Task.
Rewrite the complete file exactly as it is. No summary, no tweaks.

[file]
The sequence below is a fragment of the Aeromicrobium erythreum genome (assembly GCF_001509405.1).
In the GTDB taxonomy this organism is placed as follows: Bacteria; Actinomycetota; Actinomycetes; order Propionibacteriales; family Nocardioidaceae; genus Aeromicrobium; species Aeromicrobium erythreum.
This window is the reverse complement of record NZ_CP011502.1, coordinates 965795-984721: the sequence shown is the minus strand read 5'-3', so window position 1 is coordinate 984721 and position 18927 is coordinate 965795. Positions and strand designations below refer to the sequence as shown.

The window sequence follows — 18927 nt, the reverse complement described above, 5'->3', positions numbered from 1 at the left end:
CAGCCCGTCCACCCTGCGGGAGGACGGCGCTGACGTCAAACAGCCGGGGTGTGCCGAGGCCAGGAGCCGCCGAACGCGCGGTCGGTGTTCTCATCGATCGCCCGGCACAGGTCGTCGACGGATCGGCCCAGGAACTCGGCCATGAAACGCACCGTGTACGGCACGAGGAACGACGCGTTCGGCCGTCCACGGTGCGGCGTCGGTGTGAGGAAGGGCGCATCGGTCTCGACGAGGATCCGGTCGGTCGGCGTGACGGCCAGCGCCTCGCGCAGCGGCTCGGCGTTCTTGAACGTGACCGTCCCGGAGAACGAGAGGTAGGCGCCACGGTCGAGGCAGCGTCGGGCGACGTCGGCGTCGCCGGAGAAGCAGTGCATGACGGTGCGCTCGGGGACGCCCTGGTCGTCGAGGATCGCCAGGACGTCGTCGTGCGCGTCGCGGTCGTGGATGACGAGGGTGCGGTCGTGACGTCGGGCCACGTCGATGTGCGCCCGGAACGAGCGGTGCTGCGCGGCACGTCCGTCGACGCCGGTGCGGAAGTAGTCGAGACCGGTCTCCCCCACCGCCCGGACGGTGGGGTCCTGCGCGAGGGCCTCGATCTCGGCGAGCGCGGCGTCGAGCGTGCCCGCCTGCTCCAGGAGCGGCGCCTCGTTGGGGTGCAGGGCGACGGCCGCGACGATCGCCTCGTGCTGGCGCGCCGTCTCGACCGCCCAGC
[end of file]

The sequence below is a fragment of the Aeromicrobium erythreum genome (assembly GCF_001509405.1).
In the GTDB taxonomy this organism is placed as follows: Bacteria; Actinomycetota; Actinomycetes; order Propionibacteriales; family Nocardioidaceae; genus Aeromicrobium; species Aeromicrobium erythreum.
This window is the reverse complement of record NZ_CP011502.1, coordinates 965795-984721: the sequence shown is the minus strand read 5'-3', so window position 1 is coordinate 984721 and position 18927 is coordinate 965795. Positions and strand designations below refer to the sequence as shown.

The window sequence follows — 18927 nt, the reverse complement described above, 5'->3', positions numbered from 1 at the left end:
CAGCCCGTCCACCCTGCGGGAGGACGGCGCTGACGTCAAACAGCCGGGGTGTGCCGAGGCCAGGAGCCGCCGAACGCGCGGTCGGTGTTCTCATCGATCGCCCGGCACAGGTCGTCGACGGATCGGCCCAGGAACTCGGCCATGAAACGCACCGTGTACGGCACGAGGAACGACGCGTTCGGCCGTCCACGGTGCGGCGTCGGTGTGAGGAAGGGCGCATCGGTCTCGACGAGGATCCGGTCGGTCGGCGTGACGGCCAGCGCCTCGCGCAGCGGCTCGGCGTTCTTGAACGTGACCGTCCCGGAGAACGAGAGGTAGGCGCCACGGTCGAGGCAGCGTCGGGCGACGTCGGCGTCGCCGGAGAAGCAGTGCATGACGGTGCGCTCGGGGACGCCCTGGTCGTCGAGGATCGCCAGGACGTCGTCGTGCGCGTCGCGGTCGTGGATGACGAGGGTGCGGTCGTGACGTCGGGCCACGTCGATGTGCGCCCGGAACGAGCGGTGCTGCGCGGCACGTCCGTCGACGCCGGTGCGGAAGTAGTCGAGACCGGTCTCCCCCACCGCCCGGACGGTGGGGTCCTGCGCGAGGGCCTCGATCTCGGCGAGCGCGGCGTCGAGCGTGCCCGCCTGCTCCAGGAGCGGCGCCTCGTTGGGGTGCAGGGCGACGGCCGCGACGATCGCCTCGTGCTGGCGCGCCGTCTCGACCGCCCAGC